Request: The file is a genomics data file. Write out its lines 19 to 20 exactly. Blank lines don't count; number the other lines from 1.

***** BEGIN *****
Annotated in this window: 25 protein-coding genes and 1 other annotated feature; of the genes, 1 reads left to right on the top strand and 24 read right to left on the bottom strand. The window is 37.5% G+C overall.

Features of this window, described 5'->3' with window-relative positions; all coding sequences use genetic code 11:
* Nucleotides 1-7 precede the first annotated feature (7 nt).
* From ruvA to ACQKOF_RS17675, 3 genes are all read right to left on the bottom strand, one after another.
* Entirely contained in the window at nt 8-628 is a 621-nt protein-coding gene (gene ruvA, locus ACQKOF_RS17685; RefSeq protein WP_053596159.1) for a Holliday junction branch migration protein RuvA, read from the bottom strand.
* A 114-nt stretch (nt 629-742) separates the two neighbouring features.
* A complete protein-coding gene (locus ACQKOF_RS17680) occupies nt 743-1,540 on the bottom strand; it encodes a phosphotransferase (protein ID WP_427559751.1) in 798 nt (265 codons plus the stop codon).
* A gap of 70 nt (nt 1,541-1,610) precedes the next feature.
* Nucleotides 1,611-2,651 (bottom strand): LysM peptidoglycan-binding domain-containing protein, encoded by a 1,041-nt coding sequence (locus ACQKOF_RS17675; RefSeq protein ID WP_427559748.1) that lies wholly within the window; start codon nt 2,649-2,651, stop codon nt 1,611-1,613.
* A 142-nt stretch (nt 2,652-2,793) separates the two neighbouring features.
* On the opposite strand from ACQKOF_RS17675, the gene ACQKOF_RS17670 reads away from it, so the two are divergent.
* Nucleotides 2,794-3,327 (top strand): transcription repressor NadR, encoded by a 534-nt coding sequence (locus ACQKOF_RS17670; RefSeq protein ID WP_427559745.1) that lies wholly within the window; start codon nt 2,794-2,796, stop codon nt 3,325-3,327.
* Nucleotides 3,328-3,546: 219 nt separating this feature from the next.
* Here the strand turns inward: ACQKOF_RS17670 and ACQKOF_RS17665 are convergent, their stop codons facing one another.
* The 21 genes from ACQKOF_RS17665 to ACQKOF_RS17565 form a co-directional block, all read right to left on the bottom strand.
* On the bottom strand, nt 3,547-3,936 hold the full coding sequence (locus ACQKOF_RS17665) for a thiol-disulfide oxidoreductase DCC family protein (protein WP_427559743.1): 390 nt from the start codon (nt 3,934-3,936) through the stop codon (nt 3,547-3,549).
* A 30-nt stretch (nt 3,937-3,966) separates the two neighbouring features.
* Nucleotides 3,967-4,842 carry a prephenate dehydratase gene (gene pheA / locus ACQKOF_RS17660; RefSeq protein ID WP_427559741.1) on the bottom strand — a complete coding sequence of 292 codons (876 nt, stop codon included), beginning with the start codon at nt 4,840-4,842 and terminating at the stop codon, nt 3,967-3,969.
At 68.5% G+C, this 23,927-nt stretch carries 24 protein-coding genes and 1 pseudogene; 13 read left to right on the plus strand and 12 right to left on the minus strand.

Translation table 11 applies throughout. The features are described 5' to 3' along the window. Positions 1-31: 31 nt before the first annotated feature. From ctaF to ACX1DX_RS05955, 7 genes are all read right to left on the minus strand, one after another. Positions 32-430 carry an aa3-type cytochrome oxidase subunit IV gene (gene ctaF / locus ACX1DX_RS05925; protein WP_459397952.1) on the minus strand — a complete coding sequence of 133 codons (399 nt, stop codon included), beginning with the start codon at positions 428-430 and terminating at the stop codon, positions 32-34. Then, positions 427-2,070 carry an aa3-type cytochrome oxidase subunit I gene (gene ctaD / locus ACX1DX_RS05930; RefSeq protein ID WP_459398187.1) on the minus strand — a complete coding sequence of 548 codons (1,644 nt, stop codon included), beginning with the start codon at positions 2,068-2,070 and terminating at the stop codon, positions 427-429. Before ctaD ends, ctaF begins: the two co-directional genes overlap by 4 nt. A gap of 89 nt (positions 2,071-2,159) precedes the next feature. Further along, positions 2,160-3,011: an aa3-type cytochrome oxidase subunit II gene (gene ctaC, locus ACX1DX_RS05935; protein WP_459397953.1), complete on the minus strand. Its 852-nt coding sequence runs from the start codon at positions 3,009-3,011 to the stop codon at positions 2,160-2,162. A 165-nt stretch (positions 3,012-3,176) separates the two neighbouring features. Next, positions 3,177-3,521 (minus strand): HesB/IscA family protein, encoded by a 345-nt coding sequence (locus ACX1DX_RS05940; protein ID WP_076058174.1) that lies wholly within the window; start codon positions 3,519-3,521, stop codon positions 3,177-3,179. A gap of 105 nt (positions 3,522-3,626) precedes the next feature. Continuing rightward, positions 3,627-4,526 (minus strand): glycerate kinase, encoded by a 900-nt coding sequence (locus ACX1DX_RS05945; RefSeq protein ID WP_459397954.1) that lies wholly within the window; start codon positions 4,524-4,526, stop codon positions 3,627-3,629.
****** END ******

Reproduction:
At 68.5% G+C, this 23,927-nt stretch carries 24 protein-coding genes and 1 pseudogene; 13 read left to right on the plus strand and 12 right to left on the minus strand.

Translation table 11 applies throughout. The features are described 5' to 3' along the window. Positions 1-31: 31 nt before the first annotated feature. From ctaF to ACX1DX_RS05955, 7 genes are all read right to left on the minus strand, one after another. Positions 32-430 carry an aa3-type cytochrome oxidase subunit IV gene (gene ctaF / locus ACX1DX_RS05925; protein WP_459397952.1) on the minus strand — a complete coding sequence of 133 codons (399 nt, stop codon included), beginning with the start codon at positions 428-430 and terminating at the stop codon, positions 32-34. Then, positions 427-2,070 carry an aa3-type cytochrome oxidase subunit I gene (gene ctaD / locus ACX1DX_RS05930; RefSeq protein ID WP_459398187.1) on the minus strand — a complete coding sequence of 548 codons (1,644 nt, stop codon included), beginning with the start codon at positions 2,068-2,070 and terminating at the stop codon, positions 427-429. Before ctaD ends, ctaF begins: the two co-directional genes overlap by 4 nt. A gap of 89 nt (positions 2,071-2,159) precedes the next feature. Further along, positions 2,160-3,011: an aa3-type cytochrome oxidase subunit II gene (gene ctaC, locus ACX1DX_RS05935; protein WP_459397953.1), complete on the minus strand. Its 852-nt coding sequence runs from the start codon at positions 3,009-3,011 to the stop codon at positions 2,160-2,162. A 165-nt stretch (positions 3,012-3,176) separates the two neighbouring features. Next, positions 3,177-3,521 (minus strand): HesB/IscA family protein, encoded by a 345-nt coding sequence (locus ACX1DX_RS05940; protein ID WP_076058174.1) that lies wholly within the window; start codon positions 3,519-3,521, stop codon positions 3,177-3,179. A gap of 105 nt (positions 3,522-3,626) precedes the next feature. Continuing rightward, positions 3,627-4,526 (minus strand): glycerate kinase, encoded by a 900-nt coding sequence (locus ACX1DX_RS05945; RefSeq protein ID WP_459397954.1) that lies wholly within the window; start codon positions 4,524-4,526, stop codon positions 3,627-3,629.